– The right to invade this principal, if necessary, but limited to an “ascertainable standard” relating to the survivor’s “health, education, maintenance or support.” (Precise wording of the Trust is absolutely crucial here to avoid tax trouble.)

What is the survivor not allowed to do with “B” Trust funds? Really, the only prohibited expenditures would probably not be very likely, anyway. “B” Trust money should not be used, for example, to buy a boat or a collection of antiques. (The “A” Trust could be used for such purchases, however.)

As a practical matter, the limitations of the “B” Trust are unlikely to constrain the way the surviving spouse chooses or can afford to live.

The “A” Trust (for the “Above-the-ground” spouse) is also called the “Marital Deduction Trust.” Property in this Trust is absolutely and completely under the control of the surviving spouse, who can even revoke the Trust at any time. If somebody else is serving as Trustee, he/she/it must take orders from the survivor, if given. Alternatively, the survivor can just fire the Trustee.

The reason the A/B Trust arrangement is so useful is that it provides a means of doing two things: First, it takes advantage of both spouses’ $2.0 million shelter from federal estate tax – not just one. Secondly, it achieves this tax goal while allowing the surviving spouse maximal use and control of the entire family estate.

The $2.0 million shelter is a “use it or lose it” break available only at the time of each person’s death. The “B” Trust is a way for the first-to-die spouse to “stake his/her claim” to the tax shelter, to avoid losing it. That is where the big tax benefit comes from.

Strictly from the standpoint of estate tax, the “A” Trust is unnecessary. The survivor has total control over the “A” Trust, and we recall the basic rule presented earlier: There is no tax advantage in that situation. But the other significant advantages of a Trust (e.g., professional investment expertise; management in case of disability) still weigh in favor of using the “A” Trust. (The alternative is to simply use a “B” Trust for its tax advantage, but give all other property to the surviving spouse outright, with no “A” Trust at all.)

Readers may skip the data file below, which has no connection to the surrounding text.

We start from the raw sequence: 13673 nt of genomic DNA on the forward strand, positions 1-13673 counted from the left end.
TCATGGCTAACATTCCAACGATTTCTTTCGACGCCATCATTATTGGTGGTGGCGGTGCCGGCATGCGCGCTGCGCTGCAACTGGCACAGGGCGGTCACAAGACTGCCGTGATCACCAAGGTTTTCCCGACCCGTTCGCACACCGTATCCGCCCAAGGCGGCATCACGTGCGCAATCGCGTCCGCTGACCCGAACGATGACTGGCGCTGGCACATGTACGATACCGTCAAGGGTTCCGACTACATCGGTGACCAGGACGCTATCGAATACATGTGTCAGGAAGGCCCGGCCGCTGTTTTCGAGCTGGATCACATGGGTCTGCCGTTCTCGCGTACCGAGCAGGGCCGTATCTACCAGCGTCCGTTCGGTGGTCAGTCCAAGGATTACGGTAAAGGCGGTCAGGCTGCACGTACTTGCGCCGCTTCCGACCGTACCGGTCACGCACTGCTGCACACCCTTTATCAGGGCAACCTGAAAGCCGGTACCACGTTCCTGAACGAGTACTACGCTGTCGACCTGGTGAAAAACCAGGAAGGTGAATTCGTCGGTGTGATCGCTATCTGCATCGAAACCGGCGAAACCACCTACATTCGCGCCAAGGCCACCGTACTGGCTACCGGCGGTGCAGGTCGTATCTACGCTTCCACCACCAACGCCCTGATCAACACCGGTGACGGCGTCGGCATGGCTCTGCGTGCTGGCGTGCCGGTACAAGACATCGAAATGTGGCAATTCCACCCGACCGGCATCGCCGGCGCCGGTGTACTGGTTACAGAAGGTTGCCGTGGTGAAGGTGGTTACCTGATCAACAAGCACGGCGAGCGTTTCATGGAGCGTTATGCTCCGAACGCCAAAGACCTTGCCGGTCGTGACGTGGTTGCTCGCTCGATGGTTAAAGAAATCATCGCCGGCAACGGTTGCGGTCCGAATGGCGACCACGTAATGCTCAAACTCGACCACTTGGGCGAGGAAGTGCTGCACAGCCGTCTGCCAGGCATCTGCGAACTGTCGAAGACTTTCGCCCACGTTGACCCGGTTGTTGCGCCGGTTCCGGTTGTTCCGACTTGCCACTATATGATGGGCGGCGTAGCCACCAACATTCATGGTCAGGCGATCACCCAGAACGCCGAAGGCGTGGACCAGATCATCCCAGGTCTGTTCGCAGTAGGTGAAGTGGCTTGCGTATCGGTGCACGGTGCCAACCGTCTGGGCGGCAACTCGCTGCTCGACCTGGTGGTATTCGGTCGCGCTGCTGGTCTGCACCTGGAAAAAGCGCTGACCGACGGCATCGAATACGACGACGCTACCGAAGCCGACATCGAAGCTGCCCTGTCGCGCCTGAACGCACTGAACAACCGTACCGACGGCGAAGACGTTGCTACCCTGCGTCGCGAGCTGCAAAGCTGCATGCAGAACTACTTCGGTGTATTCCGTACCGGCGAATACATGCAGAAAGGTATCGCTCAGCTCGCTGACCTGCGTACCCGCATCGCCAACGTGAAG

BEWARE ! For any Trust to work at all, it must own property; there must be a formal transfer to it. If the A/B Trust is to be established in a Will, rather than as part of a living Trust, an important step must be taken to get the most (or maybe any) benefit out of each spouse’s $2.0 million shelter: Each spouse must own $2.0 million in assets -separately.

This might involve some shuffling of title documents, but it is essential. Why? Remember that, in many families, all property is owned by Mom and Dad jointly, with right of survivorship. If so, this property passes at death, outside the Will (no matter what kind of Will it is). Nothing would then be left to place in the Trusts, and the whole plan would completely fail.

BEWARE ! In community property states, a spouse might have a half interest in an asset, even if his/her name is not on the document of ownership. Therefore, any Trust in one of these states should be drafted with particular care to allow allocation of assets appropriately.